Nonsense-named pop and rock groups are a dime dozen (or should that be a Seven Mary Three?) these days -- for every straight-on Dave Matthews Band there's a Third Eye Blind or (what is it with these numbers?) a Matchbox 20. That last band's name may not trigger immediate understanding, but it now conjures up instant recognition for pop fans.
It's a long way from Matchbox 20's dicey debut: the day the band released their debut album, Yourself or Someone Like You, their Atlantic Records subsidiary, Lava, folded. For the next nine months, it seemed the album, and Matchbox 20, were doomed to the obscurity bin. That all changed last summer when their first single, "Push," sprinted to the top of the charts.
It was a great break, though the hit spawned an even stickier misunderstanding when critics noted that the song's lyrics seemed to refer to abusing a lover. As it turns out, that interpretation wasn't wrong, just imprecise -- singer/songwriter Rob Thomas has explained that he wasn't talking about pushing women around, but, instead, his own emotional manipulation by a former girlfriend. Since that No. 1 debut, the hardworking Orlando, Fla.-based group has parlayed their post-grunge pop into heavy MTV rotation, a Grammy nod and (the inevitable) Hootie and the Blowfish comparisons.
Promoting their multi-platinum album, Yourself or Someone Like You, has kept Matchbox 20 on tour for more than two years. But their forever-on-the-road lifestyle is still cushier than Thomas's upbringing. Born on a military base in Germany, he grew up for a while with his grandmother in South Carolina, then with his divorced mother in Orlando. After dropping out of high school, Thomas slept frequently on park benches and friends' sofas, a semi-homeless existence the optimistic 26-year-old has expressed little angst over.
In fact, Matchbox 20 may cast a deep dark shadow in videos, but in person they're pure Florida sunshine (give or take some sunglasses indoors). The band recently found time to perform at Z-Day, a concert at Radio City Music Hall sponsored by radio station Z-100 to salute New York City's 100th anniversary and to benefit PAX, a non-profit anti-gun violence group that Thomas believes in passionately. PEOPLE Online chatted with the amiable Thomas and Matchbox 20's equally friendly drummer, Paul Doucette, after their sound check.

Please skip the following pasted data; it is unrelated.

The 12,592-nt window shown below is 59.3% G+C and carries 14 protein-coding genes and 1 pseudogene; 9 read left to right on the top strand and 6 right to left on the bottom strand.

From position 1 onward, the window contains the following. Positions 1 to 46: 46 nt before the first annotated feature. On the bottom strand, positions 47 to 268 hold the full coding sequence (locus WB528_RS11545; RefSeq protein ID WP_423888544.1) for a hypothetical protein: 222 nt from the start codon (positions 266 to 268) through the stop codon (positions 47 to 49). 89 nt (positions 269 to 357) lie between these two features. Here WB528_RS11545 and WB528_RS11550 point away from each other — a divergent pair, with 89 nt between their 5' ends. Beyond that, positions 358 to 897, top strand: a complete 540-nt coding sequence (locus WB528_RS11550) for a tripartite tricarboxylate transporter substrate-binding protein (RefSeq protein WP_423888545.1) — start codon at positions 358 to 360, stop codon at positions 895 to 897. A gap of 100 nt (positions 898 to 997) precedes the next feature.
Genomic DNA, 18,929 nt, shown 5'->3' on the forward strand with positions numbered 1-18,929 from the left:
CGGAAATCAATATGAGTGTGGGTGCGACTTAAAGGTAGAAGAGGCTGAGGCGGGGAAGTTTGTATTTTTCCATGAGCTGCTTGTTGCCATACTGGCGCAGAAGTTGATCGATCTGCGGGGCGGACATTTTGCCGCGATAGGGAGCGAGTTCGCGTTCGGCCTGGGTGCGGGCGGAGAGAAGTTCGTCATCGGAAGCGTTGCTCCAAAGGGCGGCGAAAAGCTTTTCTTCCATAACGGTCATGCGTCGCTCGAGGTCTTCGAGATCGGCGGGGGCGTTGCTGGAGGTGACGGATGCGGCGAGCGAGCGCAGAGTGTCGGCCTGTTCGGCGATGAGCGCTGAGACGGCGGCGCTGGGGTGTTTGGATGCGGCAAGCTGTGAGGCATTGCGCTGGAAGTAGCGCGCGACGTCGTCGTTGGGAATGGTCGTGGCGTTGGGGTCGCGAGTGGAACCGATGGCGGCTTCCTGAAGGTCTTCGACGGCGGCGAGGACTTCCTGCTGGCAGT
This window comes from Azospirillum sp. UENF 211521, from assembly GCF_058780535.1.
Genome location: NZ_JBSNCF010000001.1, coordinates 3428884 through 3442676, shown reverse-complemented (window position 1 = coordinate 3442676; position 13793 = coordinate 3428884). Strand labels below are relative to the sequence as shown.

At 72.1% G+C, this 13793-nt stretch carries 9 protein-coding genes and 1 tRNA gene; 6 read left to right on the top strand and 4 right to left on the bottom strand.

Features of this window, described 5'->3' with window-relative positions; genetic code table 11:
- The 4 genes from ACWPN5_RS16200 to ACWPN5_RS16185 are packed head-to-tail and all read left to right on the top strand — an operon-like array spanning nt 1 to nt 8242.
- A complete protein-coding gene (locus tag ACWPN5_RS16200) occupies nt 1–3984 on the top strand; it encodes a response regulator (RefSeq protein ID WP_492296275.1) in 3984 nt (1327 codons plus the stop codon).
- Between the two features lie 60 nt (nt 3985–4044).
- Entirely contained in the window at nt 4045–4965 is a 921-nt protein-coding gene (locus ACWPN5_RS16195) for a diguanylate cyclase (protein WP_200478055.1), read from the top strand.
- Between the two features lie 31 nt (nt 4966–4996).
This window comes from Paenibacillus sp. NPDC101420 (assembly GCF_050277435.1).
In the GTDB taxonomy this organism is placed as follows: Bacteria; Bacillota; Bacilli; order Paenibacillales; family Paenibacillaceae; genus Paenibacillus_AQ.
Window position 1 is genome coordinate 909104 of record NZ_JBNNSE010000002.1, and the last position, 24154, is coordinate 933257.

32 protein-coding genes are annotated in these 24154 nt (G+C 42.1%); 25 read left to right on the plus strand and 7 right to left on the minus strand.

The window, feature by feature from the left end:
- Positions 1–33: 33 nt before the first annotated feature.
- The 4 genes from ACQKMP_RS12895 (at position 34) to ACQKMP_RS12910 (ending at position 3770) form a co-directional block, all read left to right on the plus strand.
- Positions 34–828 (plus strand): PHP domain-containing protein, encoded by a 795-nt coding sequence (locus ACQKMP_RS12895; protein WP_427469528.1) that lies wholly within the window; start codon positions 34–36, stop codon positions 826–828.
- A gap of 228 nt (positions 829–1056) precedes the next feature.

Rob, you were named on of PEOPLE's 50 Most Beautiful People this year. What was it like? Do your bandmates resent you?
Doucette: We do. I'll just tell you, speaking for the other bandmates point of view, it makes meeting women really hard. The competition is just [whistles].
Thomas: A lot of the bandmates rag on me quite a bit, but the novelty wears off. And it's definitely not a scientific thing. [PEOPLE] calls you, and you don't believe it 'til you see it, and then it's like [eagerly], "Oh wow, this is f---ed!" It's a weird thing. It doesn't really happen to you, it happens around you.
When will your non-stop touring end?
Thomas: We have some time off in November.
Is it hard to be on the road for so long?
Thomas: It doesn't feel like two years at all.
Doucette: You get into such a routine, it's like every day we wake up and have a piece of paper slid under our door that has what we're going to do that day, what time our soundcheck is. And when we're off, when we don't have that piece of paper anymore -- it sounds pathetic but it's true -- you get very used to that. And you get very used to living out of a suitcase. We've been doing it for so long, constantly with no breaks, that that's the only way of life we know now. So I'm actually scared to come off the road -- now I have to go find an apartment, go buy furniture. I have to start a whole new existence. We're the classic cases of, "I used to live with my girlfriends." [laughs]
Can you manage relationships like that on the road?
Doucette: Except for Kyle [Cook, guitarist], the rest of us are single.
You've said you wrote your single "Real World" when Matchbox 20 was poised to take off about trying not to let fame change you too -- how hard is it to handle success?